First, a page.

The African Union (AU) is a body made up of 53 African states, formed in 2001 to replace the amalgamated African Economic Community (AEC) and the Organisation of African Unity (OAU).
Headquartered in Addis Ababa, Ethiopia, its aims are the socioeconomic integration of all states on the continent, unity, solidarity, peace, security and stability, and the economic growth and development of Africa.
The decision-making body in the AU is the AU Assembly of Heads of State, and its secretariat is the AU Commission.
Other institutions include the Executive Council, made up of foreign ministers; the Permanent Representatives Committee, made up of the ambassadors to Addis Ababa of AU member states; the Pan African Parliament, based ion South Africa; and the Economic Social and Cultural Council, a civil society consultative body.
All African states are members of the AU, except for Morocco. That country left the Organisation of African Unity in 1984 in protest against other African states’ support for the Sahrawi Arab Democratic Republic, a disputed territory in the south of Morocco also known as Western Sahara.
But Morocco does have a special status within the AU and benefits from AU services. Moroccan delegates also participate at important AU functions, and negotiations continue to try to resolve the conflict with the Polisario Front in Tindouf, Algeria and parts of Western Sahara.
The AU has adopted important documents establishing norms at continental level, to supplement those already in force when it was created. These include the African Convention on Preventing and Combating Corruption (2003) and the African Charter on Democracy, Elections and Governance (2007), as well as the New Partnership for Africa’s Development and its associated Declaration on Democracy, Political, Economic and Corporate Governance.
Objectives and principles
According to the Constitutive Act of the African Union, the AU’s objectives are to:
- achieve greater unity and solidarity between the African countries and the peoples of Africa
- defend the sovereignty, territorial integrity and independence of its Member States
- accelerate the political and socioeconomic integration of the continent
- promote and defend African common positions on issues of interest to the continent and its peoples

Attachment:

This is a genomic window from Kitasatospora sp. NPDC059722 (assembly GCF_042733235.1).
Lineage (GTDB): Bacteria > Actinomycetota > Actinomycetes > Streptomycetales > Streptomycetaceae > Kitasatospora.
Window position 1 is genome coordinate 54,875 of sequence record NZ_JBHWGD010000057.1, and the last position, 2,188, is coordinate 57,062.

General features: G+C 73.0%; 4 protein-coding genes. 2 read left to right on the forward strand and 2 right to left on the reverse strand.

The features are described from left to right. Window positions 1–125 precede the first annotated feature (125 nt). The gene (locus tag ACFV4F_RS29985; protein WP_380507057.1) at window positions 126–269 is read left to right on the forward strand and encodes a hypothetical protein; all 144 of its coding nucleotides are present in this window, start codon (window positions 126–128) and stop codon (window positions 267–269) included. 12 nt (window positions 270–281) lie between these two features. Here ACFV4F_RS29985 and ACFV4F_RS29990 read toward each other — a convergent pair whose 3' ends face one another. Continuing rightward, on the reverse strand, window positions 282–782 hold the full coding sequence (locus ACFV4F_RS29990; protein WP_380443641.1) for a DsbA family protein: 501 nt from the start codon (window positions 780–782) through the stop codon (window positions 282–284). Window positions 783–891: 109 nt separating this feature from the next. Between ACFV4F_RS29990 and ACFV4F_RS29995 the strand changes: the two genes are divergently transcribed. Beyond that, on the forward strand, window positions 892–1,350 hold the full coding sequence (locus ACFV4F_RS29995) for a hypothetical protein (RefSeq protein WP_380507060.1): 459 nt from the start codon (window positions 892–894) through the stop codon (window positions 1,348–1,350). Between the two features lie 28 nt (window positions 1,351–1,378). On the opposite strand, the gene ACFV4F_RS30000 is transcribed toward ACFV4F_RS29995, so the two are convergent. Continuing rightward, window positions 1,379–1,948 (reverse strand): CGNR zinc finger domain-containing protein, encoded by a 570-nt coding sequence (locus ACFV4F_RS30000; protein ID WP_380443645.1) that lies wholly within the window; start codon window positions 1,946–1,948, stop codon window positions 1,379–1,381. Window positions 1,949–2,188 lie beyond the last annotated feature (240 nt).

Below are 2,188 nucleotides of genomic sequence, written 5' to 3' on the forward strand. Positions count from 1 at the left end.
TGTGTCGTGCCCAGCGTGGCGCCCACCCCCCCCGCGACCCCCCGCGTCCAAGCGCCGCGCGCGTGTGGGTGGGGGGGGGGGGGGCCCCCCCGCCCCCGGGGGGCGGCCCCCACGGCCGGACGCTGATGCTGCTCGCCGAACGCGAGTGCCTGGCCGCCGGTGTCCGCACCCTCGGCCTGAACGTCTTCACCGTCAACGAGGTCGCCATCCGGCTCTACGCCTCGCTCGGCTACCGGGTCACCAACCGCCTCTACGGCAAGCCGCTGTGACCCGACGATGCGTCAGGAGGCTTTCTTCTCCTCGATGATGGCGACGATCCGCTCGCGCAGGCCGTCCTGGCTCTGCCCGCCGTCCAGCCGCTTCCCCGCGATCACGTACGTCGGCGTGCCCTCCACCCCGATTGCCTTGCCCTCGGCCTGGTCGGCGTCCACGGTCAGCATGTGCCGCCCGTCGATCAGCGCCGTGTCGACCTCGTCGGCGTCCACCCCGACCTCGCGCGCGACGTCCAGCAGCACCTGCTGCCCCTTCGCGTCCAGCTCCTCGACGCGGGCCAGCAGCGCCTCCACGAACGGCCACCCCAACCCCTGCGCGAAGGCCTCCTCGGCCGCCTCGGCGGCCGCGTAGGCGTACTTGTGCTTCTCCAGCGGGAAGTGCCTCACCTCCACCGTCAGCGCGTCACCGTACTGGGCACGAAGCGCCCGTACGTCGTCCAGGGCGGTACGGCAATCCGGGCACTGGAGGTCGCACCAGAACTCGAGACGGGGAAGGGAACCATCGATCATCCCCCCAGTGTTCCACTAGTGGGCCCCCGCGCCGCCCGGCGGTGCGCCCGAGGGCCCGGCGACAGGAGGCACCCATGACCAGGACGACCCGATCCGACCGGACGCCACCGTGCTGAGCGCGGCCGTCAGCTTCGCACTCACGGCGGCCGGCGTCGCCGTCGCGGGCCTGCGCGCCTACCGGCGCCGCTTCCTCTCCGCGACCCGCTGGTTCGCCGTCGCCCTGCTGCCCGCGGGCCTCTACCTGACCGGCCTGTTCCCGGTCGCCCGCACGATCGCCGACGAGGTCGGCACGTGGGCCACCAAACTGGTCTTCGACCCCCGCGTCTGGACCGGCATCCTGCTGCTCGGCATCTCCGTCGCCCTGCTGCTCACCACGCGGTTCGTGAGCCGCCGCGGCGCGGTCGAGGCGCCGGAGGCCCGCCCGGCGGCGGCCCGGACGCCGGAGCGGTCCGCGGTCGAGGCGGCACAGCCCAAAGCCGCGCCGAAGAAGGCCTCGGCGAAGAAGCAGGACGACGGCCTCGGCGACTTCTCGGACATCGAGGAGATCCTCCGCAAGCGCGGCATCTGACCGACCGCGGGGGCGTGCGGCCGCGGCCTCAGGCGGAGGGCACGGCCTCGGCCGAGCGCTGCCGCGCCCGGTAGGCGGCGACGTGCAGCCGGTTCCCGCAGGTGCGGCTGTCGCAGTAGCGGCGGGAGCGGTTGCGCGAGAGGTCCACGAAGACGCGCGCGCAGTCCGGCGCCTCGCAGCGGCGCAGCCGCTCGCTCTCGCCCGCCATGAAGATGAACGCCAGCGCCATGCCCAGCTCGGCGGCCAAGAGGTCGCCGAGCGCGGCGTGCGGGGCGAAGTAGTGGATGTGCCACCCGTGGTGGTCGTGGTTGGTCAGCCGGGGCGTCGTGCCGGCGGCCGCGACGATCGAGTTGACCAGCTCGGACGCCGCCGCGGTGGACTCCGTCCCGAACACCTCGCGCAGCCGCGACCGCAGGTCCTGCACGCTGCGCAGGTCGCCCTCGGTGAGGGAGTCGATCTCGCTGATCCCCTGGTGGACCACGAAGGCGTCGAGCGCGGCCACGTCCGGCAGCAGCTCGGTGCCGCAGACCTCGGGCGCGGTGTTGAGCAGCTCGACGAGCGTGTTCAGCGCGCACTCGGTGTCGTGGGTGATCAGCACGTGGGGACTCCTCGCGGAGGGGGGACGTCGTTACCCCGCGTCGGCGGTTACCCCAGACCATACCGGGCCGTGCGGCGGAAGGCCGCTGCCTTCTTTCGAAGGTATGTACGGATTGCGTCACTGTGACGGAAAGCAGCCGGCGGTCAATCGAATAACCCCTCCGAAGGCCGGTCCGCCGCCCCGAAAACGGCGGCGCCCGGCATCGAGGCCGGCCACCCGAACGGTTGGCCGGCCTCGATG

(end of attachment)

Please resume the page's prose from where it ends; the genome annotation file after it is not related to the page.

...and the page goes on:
- encourage international cooperation, taking due account of the Charter of the United Nations and the Universal Declaration of Human Rights
- promote peace, security, and stability on the continent
- promote democratic principles and institutions, popular participation and good governance
- promote and protect human and peoples’ rights in accordance with the African Charter on Human and Peoples’ Rights and other relevant human rights instruments
- establish the necessary conditions which enable the continent to play its rightful role in the global economy and in international negotiations
- promote sustainable development at the economic, social and cultural levels as well as the integration of African economies
- promote co-operation in all fields of human activity to raise the living standards of African peoples
- coordinate and harmonise the policies between the existing and future Regional Economic Communities for the gradual attainment of the objectives of the Union
- advance the development of the continent by promoting research in all fields, in particular in science and technology
- work with relevant international partners in the eradication of preventable diseases and the promotion of good health on the continent
The Constitutive Act also sets out the principles according to which the union should function. These are:
- sovereign equality and interdependence among member states of the AU
- respect of borders existing on achievement of independence
- participation of the African peoples in the activities of the AU
- establishment of a common defence policy for the African continent
- peaceful resolution of conflicts among member states of the AU through such appropriate means as may be decided upon by the Assembly
- prohibition of the use of force or threat to use force among member states of the AU
- non-interference by any member state in the internal affairs of another
- the right of the AU to intervene in a member state pursuant to a decision of the Assembly in respect of grave circumstances, namely: war crimes, genocide and crimes against humanity
- peaceful coexistence of member states and their right to live in peace and security
- the right of member states to request intervention from the AU in order to restore peace and security
- promotion of self-reliance within the framework of the AU
- promotion of gender equality
- respect for democratic principles, human rights, the rule of law and good governance
- promotion of social justice to ensure balanced economic development
- respect for the sanctity of human life, condemnation and rejection of impunity and political assassination, acts of terrorism and subversive activities
- condemnation and rejection of unconstitutional changes of governments.